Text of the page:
7 major causes of lifestyle diseases in women

Chronic diseases is a significant global public health issue. The World Health Organization (WHO) estimates that chronic lifestyle diseases will account for 70 percent of global deaths by 2030. Women worldwide face unique health concerns due to unhealthy ways of living. Most women are hardwired to look after families first without paying attention to their own health and in fact neglecting it on most occasions. And this is further compounded if they are working women trying to balance home and work. Balancing home and work is a difficult process and requires considerable skill.

This may lead to irregular meal patterns, missing meals, lack of sleep, stress, lack of physical activity, addictions, poor relationships—all of which contribute to the development of lifestyle diseases (chronic diseases or non-communicable diseases).

What are some major lifestyle diseases in women?

Heart disease, stroke, diabetes, obesity, metabolic syndrome, chronic obstructive pulmonary disease, and some types of cancer are some of the lifestyle diseases. They can lead to loss of independence, years of disability, or death, imposing a considerable economic burden on health services.

What can you do to keep lifestyle diseases at bay?

Maintaining a healthy weight, regularly exercising, eating a healthy diet, and not smoking reduces the risk of developing chronic diseases by 80 percent. An unhealthy lifestyle forms the root cause of all lifestyle diseases, as they often originate in childhood, develop silently over time, and manifest without warning, also called silent killers.

lifestyle diseases in women
Women over 40 are more prone to heart diseases. Image courtesy: Shutterstock

What increases the risk of lifestyle diseases in women?

1. Unhealthy eating habits

Unhealthy meal patterns and irregular meal timings lead to hidden hunger, which means loss of micronutrients leading to deficiencies.

2. Stress:

Stress, lack of sleep, and lack of physical activity contribute to weight gain. Stress and lack of sleep increase the levels of the hormone cortisol, which leads to inflammation in the body. Cortisol increases hunger and cravings, leading to weight gain. This may lead to pre-diabetes, high blood pressure, hormonal problems, and finally PCOS.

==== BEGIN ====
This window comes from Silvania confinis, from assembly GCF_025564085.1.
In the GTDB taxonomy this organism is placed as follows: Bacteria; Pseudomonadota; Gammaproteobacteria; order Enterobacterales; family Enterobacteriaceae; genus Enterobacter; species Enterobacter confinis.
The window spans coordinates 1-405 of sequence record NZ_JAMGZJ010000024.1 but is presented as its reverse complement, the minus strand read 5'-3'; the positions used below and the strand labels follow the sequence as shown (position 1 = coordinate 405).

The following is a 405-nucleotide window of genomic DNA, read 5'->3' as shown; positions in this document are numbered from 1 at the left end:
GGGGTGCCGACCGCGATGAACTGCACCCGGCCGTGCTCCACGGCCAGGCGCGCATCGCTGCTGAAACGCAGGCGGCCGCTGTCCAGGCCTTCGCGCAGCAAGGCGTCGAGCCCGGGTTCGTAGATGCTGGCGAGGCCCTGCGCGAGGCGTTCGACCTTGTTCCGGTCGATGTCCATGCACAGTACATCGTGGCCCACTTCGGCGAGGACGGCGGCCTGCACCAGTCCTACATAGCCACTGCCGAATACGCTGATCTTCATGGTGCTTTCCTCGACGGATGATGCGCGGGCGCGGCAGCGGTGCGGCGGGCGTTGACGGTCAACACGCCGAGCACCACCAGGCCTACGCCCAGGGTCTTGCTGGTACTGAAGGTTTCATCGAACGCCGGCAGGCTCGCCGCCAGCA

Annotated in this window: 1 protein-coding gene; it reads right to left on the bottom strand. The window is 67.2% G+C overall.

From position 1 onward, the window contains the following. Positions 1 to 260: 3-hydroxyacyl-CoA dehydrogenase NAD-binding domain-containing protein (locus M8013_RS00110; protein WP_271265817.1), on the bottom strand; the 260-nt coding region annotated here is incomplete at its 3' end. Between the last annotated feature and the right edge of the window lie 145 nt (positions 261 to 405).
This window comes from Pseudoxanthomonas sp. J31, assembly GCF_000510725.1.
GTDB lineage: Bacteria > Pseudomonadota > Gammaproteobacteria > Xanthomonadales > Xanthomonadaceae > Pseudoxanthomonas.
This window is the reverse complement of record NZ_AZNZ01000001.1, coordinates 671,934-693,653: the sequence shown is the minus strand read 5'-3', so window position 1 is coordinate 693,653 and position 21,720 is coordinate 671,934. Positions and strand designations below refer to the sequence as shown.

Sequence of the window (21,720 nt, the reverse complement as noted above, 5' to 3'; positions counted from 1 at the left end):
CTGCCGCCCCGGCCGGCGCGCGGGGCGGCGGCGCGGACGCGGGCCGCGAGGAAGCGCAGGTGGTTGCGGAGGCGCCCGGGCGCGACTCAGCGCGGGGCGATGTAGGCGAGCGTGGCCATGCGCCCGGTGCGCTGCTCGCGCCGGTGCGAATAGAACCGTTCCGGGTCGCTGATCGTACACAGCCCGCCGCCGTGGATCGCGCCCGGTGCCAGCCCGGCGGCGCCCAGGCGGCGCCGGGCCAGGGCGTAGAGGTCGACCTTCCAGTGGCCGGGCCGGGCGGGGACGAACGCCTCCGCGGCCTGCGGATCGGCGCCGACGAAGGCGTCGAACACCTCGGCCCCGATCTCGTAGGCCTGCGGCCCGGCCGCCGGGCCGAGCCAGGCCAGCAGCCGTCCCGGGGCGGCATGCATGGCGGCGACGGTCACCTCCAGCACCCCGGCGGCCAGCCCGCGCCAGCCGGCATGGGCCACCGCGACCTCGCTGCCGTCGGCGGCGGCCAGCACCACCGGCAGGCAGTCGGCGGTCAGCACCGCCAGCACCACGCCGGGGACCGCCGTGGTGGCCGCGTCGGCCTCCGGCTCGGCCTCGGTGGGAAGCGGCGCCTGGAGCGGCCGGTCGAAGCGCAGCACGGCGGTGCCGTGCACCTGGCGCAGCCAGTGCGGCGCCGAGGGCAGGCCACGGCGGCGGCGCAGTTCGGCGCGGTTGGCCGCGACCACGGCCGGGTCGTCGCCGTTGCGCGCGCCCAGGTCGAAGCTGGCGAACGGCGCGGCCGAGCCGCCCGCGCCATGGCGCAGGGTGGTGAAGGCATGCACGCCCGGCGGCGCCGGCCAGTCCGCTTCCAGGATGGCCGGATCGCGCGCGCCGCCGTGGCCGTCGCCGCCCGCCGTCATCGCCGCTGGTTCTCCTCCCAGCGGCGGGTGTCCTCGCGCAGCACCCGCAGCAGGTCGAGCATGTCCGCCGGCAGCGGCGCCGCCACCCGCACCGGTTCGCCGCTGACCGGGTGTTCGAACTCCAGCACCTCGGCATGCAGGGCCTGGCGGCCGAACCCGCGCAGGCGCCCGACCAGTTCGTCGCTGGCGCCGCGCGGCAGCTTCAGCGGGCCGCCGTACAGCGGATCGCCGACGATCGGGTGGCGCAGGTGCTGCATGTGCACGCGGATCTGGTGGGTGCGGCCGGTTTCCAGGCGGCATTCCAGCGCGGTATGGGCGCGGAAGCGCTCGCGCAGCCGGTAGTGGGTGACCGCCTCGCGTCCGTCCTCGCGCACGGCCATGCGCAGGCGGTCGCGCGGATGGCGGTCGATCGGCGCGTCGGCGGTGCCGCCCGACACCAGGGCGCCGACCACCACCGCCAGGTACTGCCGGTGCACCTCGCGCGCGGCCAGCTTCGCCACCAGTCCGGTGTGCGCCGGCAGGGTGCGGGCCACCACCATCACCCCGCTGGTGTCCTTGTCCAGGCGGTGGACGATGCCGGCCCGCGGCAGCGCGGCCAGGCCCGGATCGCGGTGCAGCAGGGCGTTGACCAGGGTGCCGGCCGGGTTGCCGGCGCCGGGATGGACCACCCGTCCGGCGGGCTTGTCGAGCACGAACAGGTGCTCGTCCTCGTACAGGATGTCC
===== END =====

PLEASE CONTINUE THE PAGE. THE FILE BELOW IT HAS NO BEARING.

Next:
3. Age

Women are at a high risk of cardiovascular disease and diabetes as early as 35 years of age. Heart disease is the leading cause of preventable death among women.

4. Menopause

Before menopause, a woman’s own estrogen helps protect her from lifestyle diseases, especially heart disease, by increasing HDL (good) cholesterol and decreasing LDL (bad) cholesterol. Women have greater overall cholesterol levels than males do after menopause. Triglyceride levels are a significant factor.

lifestyle diseases in women
Menopause can bring with it many diseases. Image courtesy: Shutterstock

5. Diabetes

Diabetes increases the risk of heart disease in women more than it does in men with risk factors like obesity, hypertension, and high cholesterol. Diabetes doubles the risk of a second heart attack and heart failure in women who have already had a heart attack.

6. Metabolic syndrome

Women who have metabolic syndrome, which includes a large waist, high blood pressure, glucose intolerance, low HDL cholesterol, and high triglycerides, are more likely to develop heart disease, stroke, and diabetes.

7. Smoking

Compared to men, women who smoke are more likely to experience a heart attack. Cardiovascular disease, cancer, type 2 diabetes, and other diseases are all influenced by persistent, low-grade inflammation.

lifestyle diseases in women
Think twice about smoking! Image courtesy: Shutterstock

How can women avoid lifestyle diseases?

Adopting healthy behaviours, improving physical activity, stopping tobacco, a high-fibre, low-fat diet to control body weight, good sleeping habits, avoiding excessive alcohol, coping with stress, and seeking support as needed, reduces the risk of death due to lifestyle diseases.

Women with disabilities need the same general health care as women without disabilities.

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